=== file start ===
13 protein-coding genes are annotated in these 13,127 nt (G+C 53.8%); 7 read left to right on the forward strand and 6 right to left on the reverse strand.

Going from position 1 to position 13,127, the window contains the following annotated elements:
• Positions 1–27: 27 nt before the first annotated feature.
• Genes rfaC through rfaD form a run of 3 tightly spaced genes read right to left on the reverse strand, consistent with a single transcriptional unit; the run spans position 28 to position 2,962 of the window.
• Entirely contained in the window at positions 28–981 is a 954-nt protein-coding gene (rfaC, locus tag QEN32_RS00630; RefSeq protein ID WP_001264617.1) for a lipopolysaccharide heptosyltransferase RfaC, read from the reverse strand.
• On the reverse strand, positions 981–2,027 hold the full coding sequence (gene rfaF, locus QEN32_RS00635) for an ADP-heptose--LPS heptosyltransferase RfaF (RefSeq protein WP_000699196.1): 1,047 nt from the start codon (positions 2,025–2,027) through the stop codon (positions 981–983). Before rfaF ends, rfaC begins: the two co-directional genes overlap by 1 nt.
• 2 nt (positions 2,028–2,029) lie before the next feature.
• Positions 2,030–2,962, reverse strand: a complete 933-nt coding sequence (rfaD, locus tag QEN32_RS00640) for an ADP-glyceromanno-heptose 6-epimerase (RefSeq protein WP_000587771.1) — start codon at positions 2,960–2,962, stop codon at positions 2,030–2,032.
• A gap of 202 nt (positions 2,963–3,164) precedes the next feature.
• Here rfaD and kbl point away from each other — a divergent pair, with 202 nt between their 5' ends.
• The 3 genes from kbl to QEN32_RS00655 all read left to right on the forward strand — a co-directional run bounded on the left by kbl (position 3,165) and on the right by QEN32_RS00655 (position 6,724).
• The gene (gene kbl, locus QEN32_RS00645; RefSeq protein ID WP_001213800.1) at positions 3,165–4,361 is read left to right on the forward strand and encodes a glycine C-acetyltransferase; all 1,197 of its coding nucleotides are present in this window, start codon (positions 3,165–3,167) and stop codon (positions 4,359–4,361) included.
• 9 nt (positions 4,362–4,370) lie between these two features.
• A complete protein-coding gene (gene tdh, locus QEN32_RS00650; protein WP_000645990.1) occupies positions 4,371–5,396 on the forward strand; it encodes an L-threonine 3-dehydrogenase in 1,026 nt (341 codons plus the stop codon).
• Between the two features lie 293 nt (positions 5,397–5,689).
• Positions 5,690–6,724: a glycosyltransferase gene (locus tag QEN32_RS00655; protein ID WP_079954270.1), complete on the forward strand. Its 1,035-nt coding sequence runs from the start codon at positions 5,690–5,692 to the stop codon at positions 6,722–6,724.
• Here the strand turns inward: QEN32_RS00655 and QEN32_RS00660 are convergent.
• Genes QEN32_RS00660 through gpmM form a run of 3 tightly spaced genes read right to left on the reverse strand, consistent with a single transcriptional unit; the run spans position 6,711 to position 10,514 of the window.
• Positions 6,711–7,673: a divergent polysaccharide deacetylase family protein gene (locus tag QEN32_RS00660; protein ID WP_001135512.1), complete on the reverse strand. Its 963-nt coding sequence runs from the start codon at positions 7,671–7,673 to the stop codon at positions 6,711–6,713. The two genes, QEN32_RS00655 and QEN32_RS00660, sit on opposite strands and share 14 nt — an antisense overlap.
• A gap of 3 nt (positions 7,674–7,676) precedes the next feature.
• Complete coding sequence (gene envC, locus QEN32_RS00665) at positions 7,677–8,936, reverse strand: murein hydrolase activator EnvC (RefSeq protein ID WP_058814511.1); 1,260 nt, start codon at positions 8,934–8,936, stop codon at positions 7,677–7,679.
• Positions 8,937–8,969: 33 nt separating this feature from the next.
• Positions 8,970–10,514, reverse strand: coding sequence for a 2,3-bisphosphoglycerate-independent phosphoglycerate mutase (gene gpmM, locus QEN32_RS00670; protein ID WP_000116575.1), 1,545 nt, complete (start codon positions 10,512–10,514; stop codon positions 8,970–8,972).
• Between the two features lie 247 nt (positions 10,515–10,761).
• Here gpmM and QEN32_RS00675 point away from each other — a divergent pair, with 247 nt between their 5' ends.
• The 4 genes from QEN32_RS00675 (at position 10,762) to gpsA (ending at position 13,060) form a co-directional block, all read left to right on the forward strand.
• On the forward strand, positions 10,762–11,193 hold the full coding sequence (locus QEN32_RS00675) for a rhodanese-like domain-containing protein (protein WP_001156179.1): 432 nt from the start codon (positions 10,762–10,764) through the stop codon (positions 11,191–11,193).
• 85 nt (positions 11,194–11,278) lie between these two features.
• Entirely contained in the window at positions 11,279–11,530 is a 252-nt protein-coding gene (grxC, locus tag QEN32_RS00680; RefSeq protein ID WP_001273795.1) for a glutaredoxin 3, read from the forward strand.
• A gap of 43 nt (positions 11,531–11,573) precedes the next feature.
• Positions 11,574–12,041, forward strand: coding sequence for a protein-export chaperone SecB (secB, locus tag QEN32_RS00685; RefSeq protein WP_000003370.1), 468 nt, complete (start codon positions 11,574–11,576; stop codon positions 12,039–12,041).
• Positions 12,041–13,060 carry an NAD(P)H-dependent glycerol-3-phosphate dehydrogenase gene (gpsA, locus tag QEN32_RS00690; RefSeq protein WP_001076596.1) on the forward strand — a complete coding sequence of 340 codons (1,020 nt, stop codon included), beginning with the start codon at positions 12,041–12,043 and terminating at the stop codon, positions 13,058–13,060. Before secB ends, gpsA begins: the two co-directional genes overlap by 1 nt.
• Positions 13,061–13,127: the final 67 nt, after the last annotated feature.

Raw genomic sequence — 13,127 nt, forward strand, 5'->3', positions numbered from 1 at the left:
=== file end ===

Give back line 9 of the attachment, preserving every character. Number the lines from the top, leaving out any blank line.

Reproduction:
• A gap of 202 nt (positions 2,963–3,164) precedes the next feature.